A spike in children needing skin grafts for horrific burns has led to doctors warning against a Squid Game-inspired trend on TikTok.

The second challenge in the highly-rated Netflix series sees contestants trying to snap the edges off a honeycomb biscuit until only a shape is left. Those who fail to succeed are executed. 

The viral “honeycomb challenge” sees fans create the sweet treats from scratch at their home. The process involves melting sugar at very high temperatures to make the gooey mixture that sticks to skin like glue.

Children aged between 11-15 years old sustained severe injuries at specialist burns units throughout the country since the show’s debut.

British Burn Association (BBA), posted a picture of a burned hand on Twitter. It said: “Burns services see a spike in burn injury following #squidgame & social media #honeycomb trend. Many people are in need of surgery.

Professor Kayvan Shokrollahi, BBA Deputy Chair, is concerned that the growing number of children who are injured by following the trend could be the “tip of the Iceberg”.

Specialist burns units across the country have been hit with a spate of children aged between 11 and 15 suffering serious injuries since the show's release. The British Burn Association posted this image online, warning of the dangerous trend

Since the show’s premiere, a number of children between the ages of 11 and 15 have sustained serious injuries in specialist burns units across the country. This image was posted online by the British Burn Association warning of the dangers.

Pictured: Squid Game protagonist Seong Gi-hun attempts to remove the umbrella shape from a honeycomb biscuit

Pictured: Squid Game protagonist Seong Gi-hun attempts to remove the umbrella shape from a honeycomb biscuit

Dalgona, a South Korean sweet featured as one of the lethal challenges in the Netflix TV series Squid Game has become a global craze

Dalgona is a South Korean sweet that was featured in the Netflix TV series Squid Game. It has since become a worldwide craze.

He stated that the boiling point for sugar is over 150 degrees. Any contact of syrup with skin causes deeper burns. This is compounded by its stickiness to the skin.

“It is also concerning that patients admitted recently are between 11 and 15 years old, and some have required skin grafts.

“Our general advice to chefs is to use common sense measures when cooking candy and jam. This includes using oven mitts when cooking or transfering any sugar syrup mixture. And of course, adult supervision of cooking in a suitable setting.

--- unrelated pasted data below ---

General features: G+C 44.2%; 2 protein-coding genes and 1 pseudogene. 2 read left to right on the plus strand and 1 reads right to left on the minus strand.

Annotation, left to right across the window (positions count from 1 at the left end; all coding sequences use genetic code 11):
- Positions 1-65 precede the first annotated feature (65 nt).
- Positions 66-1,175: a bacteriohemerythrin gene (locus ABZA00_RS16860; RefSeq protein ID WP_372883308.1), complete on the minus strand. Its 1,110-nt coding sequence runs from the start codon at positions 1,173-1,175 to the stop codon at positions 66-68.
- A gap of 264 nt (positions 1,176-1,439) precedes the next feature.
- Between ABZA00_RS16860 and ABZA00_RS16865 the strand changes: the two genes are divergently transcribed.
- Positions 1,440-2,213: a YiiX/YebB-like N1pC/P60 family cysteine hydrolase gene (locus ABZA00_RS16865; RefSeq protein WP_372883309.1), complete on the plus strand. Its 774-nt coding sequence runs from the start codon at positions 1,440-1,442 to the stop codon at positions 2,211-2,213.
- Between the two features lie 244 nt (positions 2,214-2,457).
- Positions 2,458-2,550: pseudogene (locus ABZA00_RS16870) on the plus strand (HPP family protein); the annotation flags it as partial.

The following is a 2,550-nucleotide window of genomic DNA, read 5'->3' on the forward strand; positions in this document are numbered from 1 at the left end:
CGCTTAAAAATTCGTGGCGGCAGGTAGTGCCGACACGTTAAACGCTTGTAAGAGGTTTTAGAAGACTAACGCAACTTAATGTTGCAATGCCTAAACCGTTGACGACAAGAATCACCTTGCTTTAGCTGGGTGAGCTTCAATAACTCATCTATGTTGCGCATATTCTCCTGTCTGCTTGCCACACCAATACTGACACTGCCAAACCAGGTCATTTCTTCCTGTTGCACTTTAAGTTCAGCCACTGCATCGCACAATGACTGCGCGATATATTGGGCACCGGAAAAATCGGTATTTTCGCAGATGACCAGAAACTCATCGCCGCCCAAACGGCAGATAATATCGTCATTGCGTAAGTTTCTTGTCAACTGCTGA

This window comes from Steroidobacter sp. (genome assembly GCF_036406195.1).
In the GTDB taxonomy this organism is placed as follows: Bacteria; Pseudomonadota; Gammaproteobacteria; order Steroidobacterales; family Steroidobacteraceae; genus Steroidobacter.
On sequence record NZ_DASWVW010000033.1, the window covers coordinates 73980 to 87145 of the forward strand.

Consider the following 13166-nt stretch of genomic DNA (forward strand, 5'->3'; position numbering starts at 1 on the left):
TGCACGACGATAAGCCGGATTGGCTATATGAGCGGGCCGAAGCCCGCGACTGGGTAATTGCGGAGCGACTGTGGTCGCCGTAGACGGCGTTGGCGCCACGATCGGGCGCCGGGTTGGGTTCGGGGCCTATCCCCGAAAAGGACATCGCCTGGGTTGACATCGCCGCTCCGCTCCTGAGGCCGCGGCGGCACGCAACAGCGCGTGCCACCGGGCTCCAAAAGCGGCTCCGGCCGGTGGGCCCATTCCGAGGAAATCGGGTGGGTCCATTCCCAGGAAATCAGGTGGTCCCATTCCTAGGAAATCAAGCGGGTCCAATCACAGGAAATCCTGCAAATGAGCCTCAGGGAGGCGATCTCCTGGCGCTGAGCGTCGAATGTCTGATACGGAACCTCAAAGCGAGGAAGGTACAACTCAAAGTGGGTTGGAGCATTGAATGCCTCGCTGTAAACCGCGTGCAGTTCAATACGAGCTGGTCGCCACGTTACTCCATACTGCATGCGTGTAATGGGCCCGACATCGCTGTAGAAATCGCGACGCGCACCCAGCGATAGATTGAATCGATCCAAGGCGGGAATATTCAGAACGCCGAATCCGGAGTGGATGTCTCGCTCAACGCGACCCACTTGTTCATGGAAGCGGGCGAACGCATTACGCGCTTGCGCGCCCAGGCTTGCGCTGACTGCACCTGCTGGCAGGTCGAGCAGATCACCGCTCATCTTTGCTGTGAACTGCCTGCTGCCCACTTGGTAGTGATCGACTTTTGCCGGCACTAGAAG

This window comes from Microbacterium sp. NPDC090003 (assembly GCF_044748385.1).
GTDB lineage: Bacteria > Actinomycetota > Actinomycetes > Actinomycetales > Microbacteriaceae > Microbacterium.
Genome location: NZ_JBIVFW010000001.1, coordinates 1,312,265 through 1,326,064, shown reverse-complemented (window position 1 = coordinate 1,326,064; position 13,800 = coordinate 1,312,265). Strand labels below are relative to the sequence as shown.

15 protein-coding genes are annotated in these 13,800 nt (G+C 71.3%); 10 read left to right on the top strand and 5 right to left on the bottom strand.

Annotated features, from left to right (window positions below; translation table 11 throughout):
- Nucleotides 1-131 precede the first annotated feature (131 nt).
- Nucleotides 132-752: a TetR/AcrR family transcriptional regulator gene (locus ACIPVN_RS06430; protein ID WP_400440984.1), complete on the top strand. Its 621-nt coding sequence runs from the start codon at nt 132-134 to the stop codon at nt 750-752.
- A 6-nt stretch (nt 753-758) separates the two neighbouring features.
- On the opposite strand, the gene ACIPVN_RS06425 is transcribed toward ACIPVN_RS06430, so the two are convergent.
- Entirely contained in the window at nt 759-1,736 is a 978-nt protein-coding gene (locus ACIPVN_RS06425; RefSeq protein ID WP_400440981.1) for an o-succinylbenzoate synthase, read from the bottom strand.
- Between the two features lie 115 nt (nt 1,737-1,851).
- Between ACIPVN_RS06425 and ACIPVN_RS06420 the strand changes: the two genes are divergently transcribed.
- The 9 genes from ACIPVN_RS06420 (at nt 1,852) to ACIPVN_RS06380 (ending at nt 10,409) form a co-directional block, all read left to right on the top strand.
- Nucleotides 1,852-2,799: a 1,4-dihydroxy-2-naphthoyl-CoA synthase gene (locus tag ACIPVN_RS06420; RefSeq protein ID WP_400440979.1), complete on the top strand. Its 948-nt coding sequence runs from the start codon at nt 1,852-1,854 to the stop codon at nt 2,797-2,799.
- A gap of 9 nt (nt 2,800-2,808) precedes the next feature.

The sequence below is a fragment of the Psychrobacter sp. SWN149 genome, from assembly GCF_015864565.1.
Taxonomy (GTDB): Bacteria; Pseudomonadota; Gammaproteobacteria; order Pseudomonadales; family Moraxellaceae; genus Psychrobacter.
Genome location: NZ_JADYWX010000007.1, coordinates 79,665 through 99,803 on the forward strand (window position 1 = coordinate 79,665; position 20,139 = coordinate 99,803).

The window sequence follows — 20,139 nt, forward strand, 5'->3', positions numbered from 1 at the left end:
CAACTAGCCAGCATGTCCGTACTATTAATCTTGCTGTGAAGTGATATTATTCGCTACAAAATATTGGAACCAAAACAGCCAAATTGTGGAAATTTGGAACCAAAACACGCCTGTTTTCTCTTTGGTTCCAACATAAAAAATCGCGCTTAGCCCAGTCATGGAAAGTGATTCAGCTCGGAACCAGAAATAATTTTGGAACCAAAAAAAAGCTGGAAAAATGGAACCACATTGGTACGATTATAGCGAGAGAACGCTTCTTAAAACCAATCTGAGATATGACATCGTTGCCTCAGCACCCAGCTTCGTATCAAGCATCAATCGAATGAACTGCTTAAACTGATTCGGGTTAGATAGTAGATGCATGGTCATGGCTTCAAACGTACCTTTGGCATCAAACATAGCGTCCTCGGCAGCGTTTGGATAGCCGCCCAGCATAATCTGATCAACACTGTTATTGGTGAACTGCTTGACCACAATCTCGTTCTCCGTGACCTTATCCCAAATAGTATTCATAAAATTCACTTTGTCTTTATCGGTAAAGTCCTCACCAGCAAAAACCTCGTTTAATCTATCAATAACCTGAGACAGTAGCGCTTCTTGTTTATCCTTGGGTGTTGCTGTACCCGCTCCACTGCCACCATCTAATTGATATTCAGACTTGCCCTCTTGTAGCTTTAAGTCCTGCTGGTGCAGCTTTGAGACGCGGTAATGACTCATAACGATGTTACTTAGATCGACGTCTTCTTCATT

“The basic principles for first aid for scalds include: immediately cool running water for 20 mins (avoid ice), wrap the area in clingfilm and seek medical attention.

“Over the past few days, at most five patients with these injuries have been seen in the burn units of Trustees of British Burn Association. There are likely to be more.

“Furthermore, only about a third of injuries are likely reach a burns unit, so it is possible that this may be the tip off an iceberg.”

Nicole Lee, the Lead Nurse for South East Burns Network in London, warned viewers not to copy the trend.

Aiden Higgie, 14, suffered serious burns to his hand and legs (pictured) while melting sugar to take part in the challenge

Aiden Higgie (14 years old) suffered severe burns to his hands and legs while melting sugar to participate in the challenge. 

The challenge involves carving a shape out of homemade honeycomb without breaking it

The challenge is to create a shape from homemade honeycomb, without breaking it.

She is a burns matron at Queen Victoria Hospital in East Grinstead (West Sussex), which has only treated one patient due to the trend so far.

Nicole posted on Twitter: “Following an increase in honeycomb-related burn injuries seen across UK burn services following Squid Game Honeycomb, please be cautious.”

She posted a TikTok video in which she mixed sugar with bicarbonate of soda and then pretends to spill the hot frying pan.

She suggests cooling the mock injury under cool running water for 20 mins, then removing any jewellery and seeking medical advice.

Nora Nugent, consultant plastic surgery and Queen Victoria Hospital burns lead, stated: “Squid Game’s honeycomb challenge” has become a dangerous viral trend. This has led to children and adults getting burns when handling the honeycomb. Some require specialist surgical treatment.

“Sugar must be heated to between 121C and 130C in order to make honeycomb. Contact with skin at that temperature can cause serious burn injuries.

‘If you feel that anything hot touches your skin, cool it immediately with cool running water for 20 minutes. If the burn is serious, call 911 and get medical attention.

‘Most importantly, please do not allow your children or teens to make honeycomb without supervision – knowing basic burns first aid can help you save your child’s life if they are hurt.

Since last month’s show, UK Google searches for “honeycomb” have skyrocketed.